It was Adam Smith who pointed out that there is nothing so ridiculous as worrying about the balance of trade. Because we buy more traded goods from foreigners than they buy from us? And? All that then happens is that foreigners must buy more capital items from us than we sell them. Simply because the balance of payments does balance.
As the Office for National Statistics tells us:
The UK current account deficit widened to 4.3% of nominal gross domestic product (GDP) in 2018, from a deficit of 3.5% of GDP in 2017, and remains high by historical standards.
This was driven mostly by the widening in the trade deficit from 1.2% to 1.8% of GDP in 2018 – the largest trade deficit since 2010; in addition, there was a slight widening to the deficits on both primary income and secondary income, which reached 1.3% and 1.2% respectively.
The UK financial account recorded a net inflow of £77.2 billion in 2018, equivalent to 8.3% of GDP, as foreign residents invested £177.7 billion in the UK offset partially by UK residents investing £100.6 billion overseas.
To give a pencil sketch of what is happening here. We buy more physical goods from over there than we sell over there. We sell more services over there than we buy from over there. The first is the goods trade deficit, the second the services trade surplus. The two together are the trade deficit.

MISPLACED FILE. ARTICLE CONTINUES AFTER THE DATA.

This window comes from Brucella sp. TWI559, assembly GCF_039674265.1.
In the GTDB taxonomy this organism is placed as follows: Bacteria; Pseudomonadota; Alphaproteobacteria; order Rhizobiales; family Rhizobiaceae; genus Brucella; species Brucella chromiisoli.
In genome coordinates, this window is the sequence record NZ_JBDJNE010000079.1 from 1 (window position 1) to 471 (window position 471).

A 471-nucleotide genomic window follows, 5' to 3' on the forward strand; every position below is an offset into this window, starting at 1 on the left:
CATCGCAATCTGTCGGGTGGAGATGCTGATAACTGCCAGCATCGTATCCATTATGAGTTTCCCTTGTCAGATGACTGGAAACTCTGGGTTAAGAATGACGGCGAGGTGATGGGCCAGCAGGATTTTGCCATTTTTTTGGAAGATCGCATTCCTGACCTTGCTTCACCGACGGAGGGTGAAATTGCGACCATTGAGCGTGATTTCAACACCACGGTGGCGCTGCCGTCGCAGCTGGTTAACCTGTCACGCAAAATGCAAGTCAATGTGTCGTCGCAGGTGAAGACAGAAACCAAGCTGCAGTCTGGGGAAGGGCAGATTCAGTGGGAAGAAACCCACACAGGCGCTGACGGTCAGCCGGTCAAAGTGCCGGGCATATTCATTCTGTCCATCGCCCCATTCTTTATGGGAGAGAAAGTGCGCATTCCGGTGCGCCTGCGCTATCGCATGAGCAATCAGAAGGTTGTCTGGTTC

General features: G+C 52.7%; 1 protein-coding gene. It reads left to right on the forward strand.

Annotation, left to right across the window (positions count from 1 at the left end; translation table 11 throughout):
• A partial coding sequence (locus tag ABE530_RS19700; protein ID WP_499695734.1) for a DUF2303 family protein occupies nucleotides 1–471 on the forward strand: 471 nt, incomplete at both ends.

There’s a certain amount of messing around with how much we’re paying foreigners in interest and dividends and the like, how much we’re collecting from them. That makes up – roughly enough – the current account.
Which is always balanced, by definition, by the capital account. Because that balance of payments always balances, it’s a definition. If Johnny Foreigner is buying less of these current things off us than we are him then he must be buying more of the capital things than we are.
If we’re buying his wine then he must be buying our companies, houses and land. That is, there is no problem.
Except, well, what happens when he’s bought the whole country? The answer being that that isn’t going to happen.
Total net household wealth – including property, cash savings and shares, pensions and possessions such as cars and antiques – increased by 15% to £12.8tn in the two-year period ending in June 2016, according to figures published on Thursday by the Office for National Statistics.
So, very roughly, we’re increasing our wealth by £750 billion a year. That’s the capital stock we’ve got to sell some of in order to finance that current account deficit.
Our net sales of those capital things is £77 billion a year. This can go on forever, can’t it?
Even better, this can go on forever and Johnny Foreigner will end up owning an ever smaller portion of our silver girt and sceptered isle.
But then Adam Smith told us this, didn’t he? And as we know all economics is either footnotes to Smith or wrong.